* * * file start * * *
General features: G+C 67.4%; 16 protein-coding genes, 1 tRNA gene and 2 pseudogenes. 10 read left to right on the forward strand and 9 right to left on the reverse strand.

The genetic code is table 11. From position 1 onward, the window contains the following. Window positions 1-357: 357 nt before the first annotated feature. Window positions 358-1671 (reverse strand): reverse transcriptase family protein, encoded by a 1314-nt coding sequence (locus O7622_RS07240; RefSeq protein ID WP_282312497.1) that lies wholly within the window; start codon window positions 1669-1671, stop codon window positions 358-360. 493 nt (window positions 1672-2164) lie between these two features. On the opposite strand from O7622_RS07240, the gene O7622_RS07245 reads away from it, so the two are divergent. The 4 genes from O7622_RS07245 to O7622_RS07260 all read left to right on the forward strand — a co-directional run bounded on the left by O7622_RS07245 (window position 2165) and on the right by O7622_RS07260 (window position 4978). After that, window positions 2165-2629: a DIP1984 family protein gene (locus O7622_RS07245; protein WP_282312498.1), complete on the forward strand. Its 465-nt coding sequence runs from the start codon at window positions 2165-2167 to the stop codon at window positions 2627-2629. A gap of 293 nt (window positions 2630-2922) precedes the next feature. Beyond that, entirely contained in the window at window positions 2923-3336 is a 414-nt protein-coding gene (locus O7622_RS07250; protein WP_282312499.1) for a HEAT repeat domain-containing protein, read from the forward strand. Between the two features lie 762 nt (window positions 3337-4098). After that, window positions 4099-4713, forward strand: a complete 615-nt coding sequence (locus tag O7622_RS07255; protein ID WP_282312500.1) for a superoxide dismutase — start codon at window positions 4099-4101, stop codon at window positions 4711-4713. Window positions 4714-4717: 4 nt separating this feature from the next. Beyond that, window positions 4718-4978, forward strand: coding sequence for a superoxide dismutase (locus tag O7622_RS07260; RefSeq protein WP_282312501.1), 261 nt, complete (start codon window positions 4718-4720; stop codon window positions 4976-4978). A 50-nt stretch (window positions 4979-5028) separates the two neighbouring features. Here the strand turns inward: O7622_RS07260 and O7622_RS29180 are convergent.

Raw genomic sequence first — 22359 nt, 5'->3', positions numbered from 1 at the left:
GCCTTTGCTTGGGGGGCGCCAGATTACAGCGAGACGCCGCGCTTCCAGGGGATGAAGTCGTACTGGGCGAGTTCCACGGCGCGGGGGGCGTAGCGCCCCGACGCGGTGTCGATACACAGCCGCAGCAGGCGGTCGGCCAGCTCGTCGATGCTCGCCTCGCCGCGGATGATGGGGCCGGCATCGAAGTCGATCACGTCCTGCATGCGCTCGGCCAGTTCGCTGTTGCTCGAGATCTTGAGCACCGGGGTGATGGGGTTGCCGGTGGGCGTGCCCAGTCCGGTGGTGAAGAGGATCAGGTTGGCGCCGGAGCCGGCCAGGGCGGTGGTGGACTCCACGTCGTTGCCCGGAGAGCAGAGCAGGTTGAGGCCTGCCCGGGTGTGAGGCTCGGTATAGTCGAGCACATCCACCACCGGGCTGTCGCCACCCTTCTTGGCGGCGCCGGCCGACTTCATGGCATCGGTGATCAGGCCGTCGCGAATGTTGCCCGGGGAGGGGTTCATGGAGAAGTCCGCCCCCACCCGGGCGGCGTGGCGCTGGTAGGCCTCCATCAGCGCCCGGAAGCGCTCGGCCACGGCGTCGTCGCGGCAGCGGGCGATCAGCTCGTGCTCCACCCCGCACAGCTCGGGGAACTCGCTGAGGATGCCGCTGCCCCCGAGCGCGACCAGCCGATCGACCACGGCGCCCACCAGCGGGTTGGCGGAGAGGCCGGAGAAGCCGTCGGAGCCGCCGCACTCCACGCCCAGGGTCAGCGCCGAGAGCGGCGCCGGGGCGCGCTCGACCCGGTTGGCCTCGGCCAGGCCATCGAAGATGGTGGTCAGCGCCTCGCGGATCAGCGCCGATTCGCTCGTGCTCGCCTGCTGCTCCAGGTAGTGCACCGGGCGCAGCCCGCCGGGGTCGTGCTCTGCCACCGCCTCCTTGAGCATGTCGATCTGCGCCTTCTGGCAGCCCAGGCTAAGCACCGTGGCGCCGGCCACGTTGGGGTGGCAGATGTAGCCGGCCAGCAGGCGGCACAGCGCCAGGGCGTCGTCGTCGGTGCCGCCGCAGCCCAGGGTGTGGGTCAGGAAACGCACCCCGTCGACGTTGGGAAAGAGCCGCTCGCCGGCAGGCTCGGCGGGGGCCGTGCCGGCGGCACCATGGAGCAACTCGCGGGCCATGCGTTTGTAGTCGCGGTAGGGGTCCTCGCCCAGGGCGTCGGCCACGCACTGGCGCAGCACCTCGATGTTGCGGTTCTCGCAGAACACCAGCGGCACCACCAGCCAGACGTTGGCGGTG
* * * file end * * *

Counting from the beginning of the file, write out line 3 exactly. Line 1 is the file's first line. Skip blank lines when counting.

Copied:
Raw genomic sequence first — 22359 nt, 5'->3', positions numbered from 1 at the left: